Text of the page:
In Maharashtra and Madhya Pradesh, April end, in West Bengal first week of May or little later, and in Jammu & Dehradun during third week of May are found to be most suitable time for sowing seed in the nursery. The nursery is prepared by raised beds of 10x10 m. dimension under partial shade made up of one-third of well matured FYM and leaf mould, and two-thirds amount medium of silt-loam soil. About 500 sq m. seed bed area is sufficient for raising seedlings enough for planting one hectare land. The seeds sown, 2-3 cm apart in rows in shallow furrows during April end. The furrows are then covered with a fine mixture of soil and FYM. Keep the beds just moist by light watering. Germination starts after 15-20 days and continues up to 30 to 40 days. Seedlings are ready by mid-July for transplanting. The seedlings are transplanted at 30 cm distance within the rows spaced at 45 cm. If rains are not received during or immediately after transplantation irrigation is necessary for better stand. Rauvolfia is long duration (18 months) and slow growing crop particularly in the initial stage; thus different intercrops have been tried.
MANURES, FERTILISERS AND PESTICIDES
The medicinal plants have to be grown without chemical fertilizers and use of pesticides. Organic manures like, Farm Yard Manure (FYM), Vermi-Compost, Green Manure etc. may be used as per requirement of the species. To prevent diseases, bio-pesticides could be prepared (either single or mixture) from Neem (kernel, seeds & leaves), Chitrakmool, Dhatura, Cow's urine etc.
Rauvolfia, if grown in areas which receive rainfall of 150 cm or above well distributed throughout the growing season such as in Assam and Kerala, can be raised and rainfed crop under subtropical conditions. It need regular irrigation where temperature rise high combined with low rain fall during rainy season. It is suggested that 15 to 16 irrigations, amounts to irrigation at 20 days interval in summer and at 30 days interval in winter.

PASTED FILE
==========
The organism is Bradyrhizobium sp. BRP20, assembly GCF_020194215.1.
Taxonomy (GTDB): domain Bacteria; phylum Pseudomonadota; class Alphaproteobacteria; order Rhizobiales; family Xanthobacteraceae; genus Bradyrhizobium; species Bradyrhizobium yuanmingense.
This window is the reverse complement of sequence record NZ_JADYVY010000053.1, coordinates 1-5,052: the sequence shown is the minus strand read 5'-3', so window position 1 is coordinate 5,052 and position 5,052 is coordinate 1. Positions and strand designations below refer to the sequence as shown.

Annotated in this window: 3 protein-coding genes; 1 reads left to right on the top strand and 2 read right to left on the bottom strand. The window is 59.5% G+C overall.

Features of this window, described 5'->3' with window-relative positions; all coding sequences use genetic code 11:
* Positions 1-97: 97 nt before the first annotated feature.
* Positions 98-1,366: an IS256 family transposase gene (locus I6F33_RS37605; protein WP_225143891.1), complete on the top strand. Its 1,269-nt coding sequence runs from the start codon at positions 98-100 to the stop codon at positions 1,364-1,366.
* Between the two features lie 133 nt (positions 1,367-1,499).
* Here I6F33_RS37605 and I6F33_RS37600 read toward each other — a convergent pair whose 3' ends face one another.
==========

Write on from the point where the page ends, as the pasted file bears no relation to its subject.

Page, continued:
The Rauvolfia field should be kept relatively weed-free in the initial period of growth. This means giving two to three weeding and two hoeings in the first year where sole Rauvolfia crop is taken or 5-6 weeding where intercrops in Rauvolfia are practised.
Root yields at different age and season have showed that 18 months duration crop produce maximum root yield. Transplanting is done in July; the harvesting period coincides with the shedding of leaves during early autumn season next year. At this stage, the roots contain maximum concretion of total alkaloids. At harvest the root may be found to go up to 40 cm deep in the soil. Harvesting is done by digging up the roots and thin roots are also collected.
After digging the roots are cleaned, washed and cut into 12 to 15 cm pieces for convenience in drying and storage. The dry roots possess upto 8-10 per cent of moisture. The dried roots are stored in polythene lined gunny bags in cool dry place to protect it from mould.
On an average, root yield vary from 15 to 25 q/ha of dry weight under irrigation depending upon soil fertility, crop stand and management.
Expenditure per ha. Rs.19, 000/-
Return per ha. Rs.60,000/-
Net income Rs.41,000/-
INSTITUTE TO BE CONTACTED
Regional Research Laboratory
CANAL ROAD, Jammu Tawi (J&K)
CIMAP, PO CIMAP, KUKRAIL PICNIC SPOT, Lucknow (UP)
Tropical Forest Research Institute, Mandlar Road, Jabalpur (MP)
For any other information please contact:
Dr. V.S. Rana, Facilitation Centre on Medicinal Plants, IBSD, Takyelpat, Imphal-795001